Elgin projects flat property tax levy for 2019

 
 
Updated 11/8/2018 8:02 AM
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  • The city of Elgin kicked off 2019 budget discussions Wednesday night, when City Manager Rick Kozal said the property tax levies for police and fire pensions and general operations are projected to stay flat.

      The city of Elgin kicked off 2019 budget discussions Wednesday night, when City Manager Rick Kozal said the property tax levies for police and fire pensions and general operations are projected to stay flat. Brian Hill | Staff Photographer

The city of Elgin plans to keep its property tax levies flat next year, a move made possible by budget cuts and revenue diversification implemented this year, City Manager Rick Kozal said.

The proposed 2019 budget is $267.4 million, a 3 percent increase from this year's budget, with a $121.4 million general fund that pays for day-to-day operations, budget documents show.

The plan is to draw down reserves by $8 million over the next three years, Kozal said Wednesday night, when city council members got hard copies of the 213-page budget document.

"That's $8 million that otherwise doesn't have to come from the pockets of the taxpayers," Kozal said.

There are no budgeted increases in the property tax levies for police and fire pensions and general operations. The latter is projected to stay flat through 2021, or seven consecutive years, Kozal said.

This year the city enacted spending cuts, including to firefighters' overtime costs, and increased revenues with higher nonresident ambulance fees, a new gasoline tax, and higher sales and hotel/motel taxes.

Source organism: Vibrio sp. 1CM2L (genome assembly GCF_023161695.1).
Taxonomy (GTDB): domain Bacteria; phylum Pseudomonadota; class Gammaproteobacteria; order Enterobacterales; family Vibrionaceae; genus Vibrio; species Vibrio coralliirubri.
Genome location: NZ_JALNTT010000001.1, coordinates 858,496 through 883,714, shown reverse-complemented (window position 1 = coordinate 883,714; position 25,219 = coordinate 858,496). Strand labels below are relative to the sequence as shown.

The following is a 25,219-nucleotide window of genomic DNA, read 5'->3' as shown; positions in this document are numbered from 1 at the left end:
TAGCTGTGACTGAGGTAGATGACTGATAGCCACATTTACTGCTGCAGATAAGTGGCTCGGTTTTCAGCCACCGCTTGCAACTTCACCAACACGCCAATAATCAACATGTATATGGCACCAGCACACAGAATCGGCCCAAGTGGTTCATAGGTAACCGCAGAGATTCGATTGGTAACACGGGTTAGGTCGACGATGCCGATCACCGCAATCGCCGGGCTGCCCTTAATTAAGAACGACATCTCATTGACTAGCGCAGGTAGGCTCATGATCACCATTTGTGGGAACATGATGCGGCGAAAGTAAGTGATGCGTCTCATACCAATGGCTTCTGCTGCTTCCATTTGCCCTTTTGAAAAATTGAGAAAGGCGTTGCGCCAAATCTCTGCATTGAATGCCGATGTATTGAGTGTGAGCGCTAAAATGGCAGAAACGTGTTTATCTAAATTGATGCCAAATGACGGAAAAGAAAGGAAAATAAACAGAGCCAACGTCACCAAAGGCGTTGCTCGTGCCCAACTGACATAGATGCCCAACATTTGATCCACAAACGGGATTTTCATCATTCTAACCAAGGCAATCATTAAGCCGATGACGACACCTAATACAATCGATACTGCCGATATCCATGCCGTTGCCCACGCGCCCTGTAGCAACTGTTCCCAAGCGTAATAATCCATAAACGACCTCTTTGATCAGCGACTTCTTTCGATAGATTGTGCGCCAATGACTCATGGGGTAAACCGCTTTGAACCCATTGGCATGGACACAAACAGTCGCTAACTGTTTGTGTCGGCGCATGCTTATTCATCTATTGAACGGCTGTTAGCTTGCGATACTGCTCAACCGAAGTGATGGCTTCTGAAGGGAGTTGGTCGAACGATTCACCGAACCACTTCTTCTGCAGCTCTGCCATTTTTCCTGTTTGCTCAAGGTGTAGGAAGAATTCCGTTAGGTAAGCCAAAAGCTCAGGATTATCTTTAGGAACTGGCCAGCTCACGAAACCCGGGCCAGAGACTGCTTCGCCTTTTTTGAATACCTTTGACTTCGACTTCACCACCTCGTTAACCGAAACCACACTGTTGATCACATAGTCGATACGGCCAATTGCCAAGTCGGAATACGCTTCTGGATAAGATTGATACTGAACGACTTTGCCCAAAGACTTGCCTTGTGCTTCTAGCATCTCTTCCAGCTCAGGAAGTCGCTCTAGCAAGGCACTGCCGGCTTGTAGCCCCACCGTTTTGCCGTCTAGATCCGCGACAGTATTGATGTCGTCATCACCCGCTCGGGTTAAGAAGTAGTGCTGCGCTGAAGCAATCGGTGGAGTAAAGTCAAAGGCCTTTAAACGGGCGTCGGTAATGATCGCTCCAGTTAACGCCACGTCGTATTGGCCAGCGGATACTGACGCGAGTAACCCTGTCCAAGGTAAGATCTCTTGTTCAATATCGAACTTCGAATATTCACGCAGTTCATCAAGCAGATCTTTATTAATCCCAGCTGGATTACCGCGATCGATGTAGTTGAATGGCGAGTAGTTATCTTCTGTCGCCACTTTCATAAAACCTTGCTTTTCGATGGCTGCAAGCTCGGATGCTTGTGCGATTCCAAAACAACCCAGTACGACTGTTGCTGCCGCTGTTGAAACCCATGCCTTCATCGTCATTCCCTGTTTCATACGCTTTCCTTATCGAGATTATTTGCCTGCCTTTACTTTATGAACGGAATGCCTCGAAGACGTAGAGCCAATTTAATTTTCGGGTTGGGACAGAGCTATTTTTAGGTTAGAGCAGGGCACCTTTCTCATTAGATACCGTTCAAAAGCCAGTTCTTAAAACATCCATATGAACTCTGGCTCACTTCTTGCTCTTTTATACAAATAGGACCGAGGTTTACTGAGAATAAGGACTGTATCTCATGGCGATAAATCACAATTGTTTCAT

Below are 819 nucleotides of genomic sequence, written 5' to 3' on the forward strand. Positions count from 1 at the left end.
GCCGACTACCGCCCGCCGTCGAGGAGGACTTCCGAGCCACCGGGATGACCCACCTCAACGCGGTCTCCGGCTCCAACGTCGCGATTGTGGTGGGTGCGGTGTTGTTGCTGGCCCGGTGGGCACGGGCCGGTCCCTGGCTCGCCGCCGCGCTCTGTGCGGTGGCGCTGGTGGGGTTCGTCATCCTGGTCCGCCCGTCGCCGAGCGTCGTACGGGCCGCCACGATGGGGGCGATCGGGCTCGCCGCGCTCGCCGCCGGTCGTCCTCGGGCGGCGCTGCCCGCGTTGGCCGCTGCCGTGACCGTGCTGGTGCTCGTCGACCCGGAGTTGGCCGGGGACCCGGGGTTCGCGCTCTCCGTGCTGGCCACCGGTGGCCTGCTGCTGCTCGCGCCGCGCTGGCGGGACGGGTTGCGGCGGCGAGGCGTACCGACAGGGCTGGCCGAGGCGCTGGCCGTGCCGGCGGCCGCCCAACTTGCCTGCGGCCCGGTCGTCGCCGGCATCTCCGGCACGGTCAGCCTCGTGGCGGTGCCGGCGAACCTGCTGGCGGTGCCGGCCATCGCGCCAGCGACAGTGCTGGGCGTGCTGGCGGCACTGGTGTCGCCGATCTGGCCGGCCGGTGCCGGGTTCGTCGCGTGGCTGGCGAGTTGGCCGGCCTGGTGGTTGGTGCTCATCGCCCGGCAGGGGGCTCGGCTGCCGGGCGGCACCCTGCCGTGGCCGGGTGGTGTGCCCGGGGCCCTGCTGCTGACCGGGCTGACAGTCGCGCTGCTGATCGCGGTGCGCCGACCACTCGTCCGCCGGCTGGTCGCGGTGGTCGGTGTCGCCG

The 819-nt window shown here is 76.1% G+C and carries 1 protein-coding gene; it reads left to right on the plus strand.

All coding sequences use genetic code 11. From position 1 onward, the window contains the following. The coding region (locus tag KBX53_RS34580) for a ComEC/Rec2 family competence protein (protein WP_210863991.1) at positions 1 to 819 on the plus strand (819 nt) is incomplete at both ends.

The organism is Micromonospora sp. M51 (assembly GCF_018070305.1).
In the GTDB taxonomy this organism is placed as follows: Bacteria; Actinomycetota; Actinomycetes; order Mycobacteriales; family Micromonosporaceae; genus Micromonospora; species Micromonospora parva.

Kozal commended the council and the city's "lean, scrappy organization" for setting Elgin on a "sound financial course." He pointed to cities like Peoria and Evanston, which are grappling with projected multimillion-dollar budget deficits.

City staffing expenses are 6 percent lower than they were 10 years ago, budget documents show.

The 2019 budget includes a few additional staff positions, including a police officer and three part-time social workers who will be part of a new police crisis intervention unit focusing on response to mental health issues, Kozal said.

Two supervisors will be added to the public works department, a cost offset by the elimination of the public services director position, and there will be an additional information technology position.

Revenues from Grand Victoria Casino are projected at $11 million, the same as this year.

Water and sewer rates will rise by 6 percent and 5 percent, respectively, slightly lower increases than initially projected.

Road projects next year include $2.3 million in improvements to the intersection of Summit Street and Dundee Avenue. The council discussed a plan for a roundabout several years ago, but that is off the table, Kozal said.

The city plans to replace all streetlights with LED lights, a two-year project that will cost more than $2 million but will lead to long-term savings in labor costs, Kozal said.

The 2019 proposed budget also includes $1.9 million for environmental cleanup of city-owned properties, including downtown on South Grove Avenue and land north of Gail Borden Public Library.

The city's fiscal year starts Jan. 1. Mayor David Kaptain said he anticipates smooth budget discussions in the next few weeks.

"I don't think there will be any negative surprises for anybody," Kaptain said.

"There might be a positive one," he added, declining to give more specifics.

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